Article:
Robert Reich is professor of public policy at the University of California Berkeley and wrote a book called Aftershock: The Next Economy and America’s Future about all this. In his book, he says “By 2007, the richest 1 percent took in 23.5 percent of total national income.”
Some people believe that wealth of a nation is a “zero sum game” (see link here for example). That just means that there is a fixed amount of wealth to go around. So if one person increases his or her wealth, another person’s wealth decreases by the same amount. Think of it as apple pie, where everyone can have a share of it. If one person takes more, the rest have to take less.
in this case, the 1% of the people took more than 1/5 of the pie.
Reich says that this income inequality is why recovery is so anemic. When the rich is taking in a lot of the income, the middle class no longer had enough money to keep the economy going. The middle-class can not longer work longer hours. Their work hours per week had already increased a lot in the past three decades and women has fully moved into the workplace in the past three decades. The middle class is working more than ever before. So there is not more mechanisms left for the middle class to make more money. And in fact, in order to maintain their standards of living, some are going into debt. This is why he calls the debt bubble of the middle class. Now with the rich taking in so much money. They probably have more money than what they know to do with. So they start speculating and using their excess money on speculative investments. So now you have the combination of the bursting of both the debt bubble of the middle class with the speculative bubble of the rich.
Book: “Crunch: Why Do I Feel So Squeezed”
Economist Jared Bernstein video “Crunch: Why Do I Feel So Squeezed” on Fora.tv also talks about the wealth imbalances. The video was dated April 2008 (just when the global recession just took hold). He tells us why he thinks the economy is broken. He has a book of the same name.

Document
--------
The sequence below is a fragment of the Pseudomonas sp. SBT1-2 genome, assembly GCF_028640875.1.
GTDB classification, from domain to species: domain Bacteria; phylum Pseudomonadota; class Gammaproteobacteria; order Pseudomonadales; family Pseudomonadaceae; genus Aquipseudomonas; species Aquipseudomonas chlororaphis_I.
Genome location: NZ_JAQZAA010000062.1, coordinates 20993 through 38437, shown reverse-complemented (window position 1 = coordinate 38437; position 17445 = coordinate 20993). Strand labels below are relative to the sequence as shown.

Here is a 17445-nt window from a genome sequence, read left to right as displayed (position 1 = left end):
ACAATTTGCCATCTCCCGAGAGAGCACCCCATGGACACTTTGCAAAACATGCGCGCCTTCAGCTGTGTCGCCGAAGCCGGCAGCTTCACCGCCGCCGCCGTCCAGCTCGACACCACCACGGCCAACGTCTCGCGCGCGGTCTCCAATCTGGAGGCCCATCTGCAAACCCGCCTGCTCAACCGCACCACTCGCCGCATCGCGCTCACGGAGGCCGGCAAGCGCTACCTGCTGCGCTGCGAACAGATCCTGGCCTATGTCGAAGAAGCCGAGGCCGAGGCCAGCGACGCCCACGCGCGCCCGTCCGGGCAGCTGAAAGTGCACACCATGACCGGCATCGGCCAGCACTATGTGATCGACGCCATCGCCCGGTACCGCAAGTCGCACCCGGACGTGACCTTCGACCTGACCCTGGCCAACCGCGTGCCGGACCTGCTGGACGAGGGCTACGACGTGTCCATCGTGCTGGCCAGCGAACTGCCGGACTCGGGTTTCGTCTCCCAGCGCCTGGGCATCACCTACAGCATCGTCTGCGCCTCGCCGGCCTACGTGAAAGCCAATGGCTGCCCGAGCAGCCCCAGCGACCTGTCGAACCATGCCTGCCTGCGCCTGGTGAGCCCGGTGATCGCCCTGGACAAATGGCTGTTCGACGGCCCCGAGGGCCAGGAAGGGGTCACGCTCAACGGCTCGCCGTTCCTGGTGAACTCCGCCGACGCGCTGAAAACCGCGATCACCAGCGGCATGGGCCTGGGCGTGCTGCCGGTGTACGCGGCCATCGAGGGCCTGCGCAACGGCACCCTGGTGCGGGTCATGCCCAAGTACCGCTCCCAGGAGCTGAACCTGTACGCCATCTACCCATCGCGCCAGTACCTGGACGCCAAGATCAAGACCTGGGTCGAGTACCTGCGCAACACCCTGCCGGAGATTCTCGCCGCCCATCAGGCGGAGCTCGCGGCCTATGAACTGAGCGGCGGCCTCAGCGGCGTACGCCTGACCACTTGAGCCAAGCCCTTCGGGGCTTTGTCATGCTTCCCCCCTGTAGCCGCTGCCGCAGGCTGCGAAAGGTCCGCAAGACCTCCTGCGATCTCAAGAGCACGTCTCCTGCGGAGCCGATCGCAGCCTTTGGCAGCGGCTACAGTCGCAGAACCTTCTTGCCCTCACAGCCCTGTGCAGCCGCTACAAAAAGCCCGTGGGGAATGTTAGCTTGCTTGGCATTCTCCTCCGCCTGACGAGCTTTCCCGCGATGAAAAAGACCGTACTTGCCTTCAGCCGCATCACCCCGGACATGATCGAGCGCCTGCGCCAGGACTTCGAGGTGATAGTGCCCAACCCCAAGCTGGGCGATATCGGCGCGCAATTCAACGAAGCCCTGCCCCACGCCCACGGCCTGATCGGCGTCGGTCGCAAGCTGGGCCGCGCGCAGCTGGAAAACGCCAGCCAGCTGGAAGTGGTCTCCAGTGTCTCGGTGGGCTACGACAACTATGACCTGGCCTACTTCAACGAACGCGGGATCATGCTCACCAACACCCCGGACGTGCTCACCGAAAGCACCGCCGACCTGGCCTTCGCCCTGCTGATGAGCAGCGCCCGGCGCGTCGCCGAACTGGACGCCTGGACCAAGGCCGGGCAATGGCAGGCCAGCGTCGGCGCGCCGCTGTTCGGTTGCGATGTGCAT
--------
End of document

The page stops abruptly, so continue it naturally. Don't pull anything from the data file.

Income Gap is Increasing
This picture shows the US incomes between the rich and the poor over the period from 1947 to 2007 (taking into account inflation and normalizing the dollar values to 2007 dollars).
The top blue line is the rich. And the bottom red line is the poor. See how the graph of the rich increases steeper than the graph of the poor. See how the gap between the two lines is relatively modest in 1947. See how the gap between the two lines is relatively large in year 2007. That is the reason why back in 1947, the average family can live on a single income. But as of 2011, the average family typically needs two income in order to live.
Articles on Income Inequality in the United States
“The gaps in after-tax income between the richest 1 percent of Americans and the middle and poorest fifths of the country more than tripled between 1979 and 2007”
The article has a couple of illustrative charts that highlights this growing divergence between the rich and the middle class.
Back in 2009, HuffingtonPost said “Income Inequality Is at An All-Time High”[ref]
Even back in 2006, University of California Santa Cruz website has article saying “the richest 1% of people in the world receives as much as the bottom 57%”[ref]
Income Inequality Mentioned in Books
Page 108 of the book 23 Things They Don’t Tell You About Capitalismsays that the United States has one of the most unequal distribution of income among the wealthy countries:
“Given that the US has by far the most unequal distribution of income among the rich countries, we can safely guess that the US per capita income overstates the actual living standards of more of its citizens than in other countries.”
And on page 257:
“executive pay in the US has gone into the strotosphere in the last few decades. US managers have increased their relative pay by at least ten times bewteen the 1950s and today (an average CEO used to get paid thirty-five times an average worker’s salary then, while today he is paid 300-400 times that) … Even excluding stock options, US managers are paid two and a half times what their Dutch counterparts are or four time what their Japanese counterparts are, despite no apparent superiority in their productivity.”